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What Happens When a Personal Injury Claim Goes to Court?

— December 7, 2021

Believe it or not, the actual trial process is typically the shortest leg of any lawsuit.

If you were injured because some other person or company behaved negligently and caused an accident, you may feel that you deserve compensation through the judicial system. But you may have questions about what the actual process of a personal injury lawsuit looks like.

In order to get started with your lawsuit, you will have to first make an official filing of your suit with the court and provide notice to the other side that you plan to sue them. Once you have done this, the pre-trial phase known as discovery begins. During discovery, you and your lawyer will work together to gather evidence, depose witnesses, and negotiate with the other side about terms of a potential arbitration arrangement. Only when the discovery period ends does the actual trial begin. Personal injury trials typically do not last longer than a week to resolve. You can settle your claim at any point up until the court’s final decision.

How to Bring Your Personal Injury Claim to Court

In order to officially begin the court process for your personal injury, you will have to file your suit (sometimes called a “complaint”) with the appropriate county clerk. You will also have to serve the defendant in your case with a copy of the complaint in order to satisfy the notice requirement. Notice requirements and how to meet them vary by jurisdiction, so be sure to work with an Arlington personal injury lawyer when executing this step. Once you have filed, expect to hear back from the court shortly with a set discovery period.

Discovery Process for a Personal Injury Lawsuit

Discovery is essentially the allotted time for both sides to do research on the circumstances of the accident. Both sides will also get a chance to examine each other’s evidence and witnesses. During discovery, most witnesses will have to go through depositions, which are scheduled interviews while the witnesses are under oath.

Discovery is almost always the lengthiest part of a personal injury lawsuit, especially for more complex cases. The end of discovery date can be pushed back for a number of different reasons. This is also the opportunity for any pre-trial motions. Motions are requests by either side to have the court make rulings on key issues. Such issues often concern whether particular evidence found during discovery should be allowed into the court. One or both sides may submit a motion for summary judgement, which is essentially a claim that, even if all of the evidence for the other side is true, they still cannot win the case. These motions are rarely granted.

Arbitration Process for a Personal Injury Lawsuit

Towards the end of the discovery period, the question of arbitration may come up. Arbitration is an alternative path to pursuing a claim through the court system. The case would be argued in front of a neutral party (the “arbitrator”) who is usually an attorney or retired judge. Arbitration has less of the red tape of a traditional court proceeding, but the final decision may have the same legal effect as a court order.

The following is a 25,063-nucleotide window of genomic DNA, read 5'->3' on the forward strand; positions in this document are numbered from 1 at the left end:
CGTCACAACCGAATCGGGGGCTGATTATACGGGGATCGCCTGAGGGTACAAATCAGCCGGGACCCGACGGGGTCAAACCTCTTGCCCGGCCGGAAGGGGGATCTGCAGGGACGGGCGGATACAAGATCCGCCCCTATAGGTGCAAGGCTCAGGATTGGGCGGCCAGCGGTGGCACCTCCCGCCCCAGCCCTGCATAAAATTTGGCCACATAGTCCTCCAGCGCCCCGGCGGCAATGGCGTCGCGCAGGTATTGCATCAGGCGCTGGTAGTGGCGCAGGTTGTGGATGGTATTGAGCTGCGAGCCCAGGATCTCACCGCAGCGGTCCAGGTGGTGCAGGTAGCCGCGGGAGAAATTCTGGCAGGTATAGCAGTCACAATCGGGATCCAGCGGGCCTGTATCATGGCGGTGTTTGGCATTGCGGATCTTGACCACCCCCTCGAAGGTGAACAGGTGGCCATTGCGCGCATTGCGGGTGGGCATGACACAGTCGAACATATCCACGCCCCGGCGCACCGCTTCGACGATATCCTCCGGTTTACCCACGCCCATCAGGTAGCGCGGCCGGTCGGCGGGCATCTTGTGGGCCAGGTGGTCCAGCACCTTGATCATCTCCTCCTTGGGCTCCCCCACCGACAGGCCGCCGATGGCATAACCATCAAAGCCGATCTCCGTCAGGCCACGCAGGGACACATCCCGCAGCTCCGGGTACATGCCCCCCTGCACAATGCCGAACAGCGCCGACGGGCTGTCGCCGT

To opt for arbitration instead of a lawsuit, both parties must agree to a negotiated arbitration structure. Negotiating the terms of arbitration is complicated. Many parties find that they cannot agree with the other side on the terms and are therefore forced to go to trial. The terms that the parties must agree on prior to arbitration include how evidence is presented, how the arbitration fees will be paid, what rules of evidence will apply, and whether the arbitration decision will be binding and final, as opposed to more of a strong recommendation.

You can have an attorney present for your arbitration case, and you should use one when considering whether arbitration is a better option for your circumstances.

Trial Process for a Personal Injury Lawsuit

Judge Nodded Off, but Defendant Won't Get Another Trial
Photo by Markus Spiske on Unsplash

Believe it or not, the actual trial process is typically the shortest leg of any lawsuit. Depending on the severity of the injuries, the damages claimed, and the nature of the accident that caused the injury, the actual trial may last a week or even a few days.

Once the two sides have made their arguments and introduced their evidence, the court will render a decision. Many decisions can go before a jury, but sometimes you might choose to have it come directly from the judge (or technical rules might require a judge to hear the case instead of a jury). This is called a bench trial. If you receive a decision that you or your Plano Injury lawyer believes was reached in error, you have the opportunity to appeal.

Prior to the decision, you have the ability to settle your claim. You can negotiate a settlement all the way through the trial. In fact, a substantial amount of personal injury cases reach settlement on the day that the trial is set to begin. These are often called “courthouse steps” settlements.

Settlements can be a lucrative way of settling a dispute faster and have the added benefit of avoiding having to leave the decision in the hands of the court. However, by agreeing to settle, personal injury plaintiffs give up their opportunity to obtain more compensation through a court decision. Be sure to talk with your attorney before agreeing to any settlement offer from the other side.

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